Andy Main | 1998
Andy Main | 1998
When you think of a sport, any sport I don't care which, and the people associated with that sport, you probably first recall the "stars" of that sport. You think of the Babe Ruths, the Joe Louises, the Jack Nicklauses, the Walter Paytons, the Richard Pettys. When you think of pulling, many faces come to mind as well. Bruce Hutcherson, the Banter brothers, Lloyd McVey, Danny Dean -- the list goes on.
But what I would bet you don't remember or can't even recall are the folks who work behind the scenes -- specifically the people who enforce the rules in sports. Name me one person from a major sport who was a referee, an umpire.
We give so much credit to the "stars" and overlook all the rules people, the referees, who make sure the game is played fairly and safely. Their contribution is as significant, if not more so, than the "stars". Think of a game played without rules. It would be utter chaos.
Co-inductees into the NTPA Hall of Fame, Andy Main and Russell Mount, were referees, those overlooked people who made sure the game -- pulling -- was played fairly and above all safely. They surely contributed as much to our sport as did those folks we call "stars." And because of that contribution, their place in the Pulling Hall of Fame is without question.
Inductee, Andy Main, is a man whose career in pulling closely matches that of Russell in terms of years of service and dedication to the sport. He, too, was in pulling long before NTPA was born. He comes to us from the "land of Lincoln" -- the great state of Illinois.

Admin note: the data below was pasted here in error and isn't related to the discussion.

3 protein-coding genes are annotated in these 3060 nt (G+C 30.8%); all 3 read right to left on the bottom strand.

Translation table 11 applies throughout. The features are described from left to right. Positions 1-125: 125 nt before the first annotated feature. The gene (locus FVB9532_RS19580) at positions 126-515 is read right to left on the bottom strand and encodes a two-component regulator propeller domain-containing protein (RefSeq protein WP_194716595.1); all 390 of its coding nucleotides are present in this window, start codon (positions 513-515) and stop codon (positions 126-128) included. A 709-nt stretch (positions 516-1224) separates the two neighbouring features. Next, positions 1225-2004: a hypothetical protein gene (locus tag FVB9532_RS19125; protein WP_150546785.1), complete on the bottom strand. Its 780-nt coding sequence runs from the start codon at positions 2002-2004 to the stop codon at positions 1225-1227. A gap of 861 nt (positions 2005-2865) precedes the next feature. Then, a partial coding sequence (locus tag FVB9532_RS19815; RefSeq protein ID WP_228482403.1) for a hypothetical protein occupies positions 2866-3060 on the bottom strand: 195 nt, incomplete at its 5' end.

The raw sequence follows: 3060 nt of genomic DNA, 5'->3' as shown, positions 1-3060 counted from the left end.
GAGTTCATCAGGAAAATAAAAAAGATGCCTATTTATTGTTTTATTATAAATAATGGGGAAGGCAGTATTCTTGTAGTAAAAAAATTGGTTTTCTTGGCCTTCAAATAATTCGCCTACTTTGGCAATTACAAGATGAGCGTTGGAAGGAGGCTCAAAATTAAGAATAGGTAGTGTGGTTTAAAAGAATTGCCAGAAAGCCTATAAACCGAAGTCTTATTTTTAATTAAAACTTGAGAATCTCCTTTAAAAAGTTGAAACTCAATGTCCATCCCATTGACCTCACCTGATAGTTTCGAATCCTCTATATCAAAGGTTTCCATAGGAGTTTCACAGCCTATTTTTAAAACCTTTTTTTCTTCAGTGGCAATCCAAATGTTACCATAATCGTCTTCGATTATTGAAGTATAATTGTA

He began pulling in the mid-1950s, just after his discharge from the army. By the time NTPA was formed, Andy had already built up a wealth of experience in the sport. In his early years with NTPA, he served as first vice-president on NTPA's Executive Board from 1973 until 1978. For a span of time, Andy was NTPA's "voice" on all matters technical. He was NTPA competition director from January 1985 through January 1986 and technical advisor to NTPA from August 1986 to December 1987.
During his early days of pulling, Andy was quite a force in the 9,000 lb. Super Stock class. In 1974, he won that class with his Case 1370, out dueling Dave Stangle's MM G 1000 for the title.
Andy was involved with the North American Sled Owners Association and performed annual sled inspections to make sure sleds meet NASOA's rigid safety standards. Main passed away in 2008.